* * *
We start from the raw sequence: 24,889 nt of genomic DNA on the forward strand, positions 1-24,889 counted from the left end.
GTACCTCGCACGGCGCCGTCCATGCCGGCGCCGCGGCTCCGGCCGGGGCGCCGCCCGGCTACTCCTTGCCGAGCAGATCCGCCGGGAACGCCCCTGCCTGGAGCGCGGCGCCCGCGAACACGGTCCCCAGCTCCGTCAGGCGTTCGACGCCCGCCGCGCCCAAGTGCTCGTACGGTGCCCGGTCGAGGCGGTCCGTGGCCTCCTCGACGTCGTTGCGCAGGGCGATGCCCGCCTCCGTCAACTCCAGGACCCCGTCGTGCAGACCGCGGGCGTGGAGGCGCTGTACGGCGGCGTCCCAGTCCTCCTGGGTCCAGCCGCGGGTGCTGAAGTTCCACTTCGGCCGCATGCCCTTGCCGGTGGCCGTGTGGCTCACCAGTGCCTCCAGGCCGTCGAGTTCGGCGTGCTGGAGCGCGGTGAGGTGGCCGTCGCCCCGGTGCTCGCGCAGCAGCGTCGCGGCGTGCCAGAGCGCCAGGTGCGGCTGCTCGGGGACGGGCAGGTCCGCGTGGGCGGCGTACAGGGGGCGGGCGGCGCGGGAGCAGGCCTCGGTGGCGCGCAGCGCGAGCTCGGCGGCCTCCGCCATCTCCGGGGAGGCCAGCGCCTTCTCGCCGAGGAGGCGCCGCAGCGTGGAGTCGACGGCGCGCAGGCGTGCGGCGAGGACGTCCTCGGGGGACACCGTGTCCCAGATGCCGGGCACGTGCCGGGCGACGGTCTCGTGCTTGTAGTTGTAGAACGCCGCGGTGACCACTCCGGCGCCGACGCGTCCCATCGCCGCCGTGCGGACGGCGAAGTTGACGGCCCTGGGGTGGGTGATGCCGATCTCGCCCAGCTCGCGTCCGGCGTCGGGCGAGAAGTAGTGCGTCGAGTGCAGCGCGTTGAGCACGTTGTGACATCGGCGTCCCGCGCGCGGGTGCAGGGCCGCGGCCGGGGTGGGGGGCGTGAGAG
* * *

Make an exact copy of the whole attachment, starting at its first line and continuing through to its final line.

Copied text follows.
We start from the raw sequence: 24,889 nt of genomic DNA on the forward strand, positions 1-24,889 counted from the left end.
GTACCTCGCACGGCGCCGTCCATGCCGGCGCCGCGGCTCCGGCCGGGGCGCCGCCCGGCTACTCCTTGCCGAGCAGATCCGCCGGGAACGCCCCTGCCTGGAGCGCGGCGCCCGCGAACACGGTCCCCAGCTCCGTCAGGCGTTCGACGCCCGCCGCGCCCAAGTGCTCGTACGGTGCCCGGTCGAGGCGGTCCGTGGCCTCCTCGACGTCGTTGCGCAGGGCGATGCCCGCCTCCGTCAACTCCAGGACCCCGTCGTGCAGACCGCGGGCGTGGAGGCGCTGTACGGCGGCGTCCCAGTCCTCCTGGGTCCAGCCGCGGGTGCTGAAGTTCCACTTCGGCCGCATGCCCTTGCCGGTGGCCGTGTGGCTCACCAGTGCCTCCAGGCCGTCGAGTTCGGCGTGCTGGAGCGCGGTGAGGTGGCCGTCGCCCCGGTGCTCGCGCAGCAGCGTCGCGGCGTGCCAGAGCGCCAGGTGCGGCTGCTCGGGGACGGGCAGGTCCGCGTGGGCGGCGTACAGGGGGCGGGCGGCGCGGGAGCAGGCCTCGGTGGCGCGCAGCGCGAGCTCGGCGGCCTCCGCCATCTCCGGGGAGGCCAGCGCCTTCTCGCCGAGGAGGCGCCGCAGCGTGGAGTCGACGGCGCGCAGGCGTGCGGCGAGGACGTCCTCGGGGGACACCGTGTCCCAGATGCCGGGCACGTGCCGGGCGACGGTCTCGTGCTTGTAGTTGTAGAACGCCGCGGTGACCACTCCGGCGCCGACGCGTCCCATCGCCGCCGTGCGGACGGCGAAGTTGACGGCCCTGGGGTGGGTGATGCCGATCTCGCCCAGCTCGCGTCCGGCGTCGGGCGAGAAGTAGTGCGTCGAGTGCAGCGCGTTGAGCACGTTGTGACATCGGCGTCCCGCGCGCGGGTGCAGGGCCGCGGCCGGGGTGGGGGGCGTGAGAG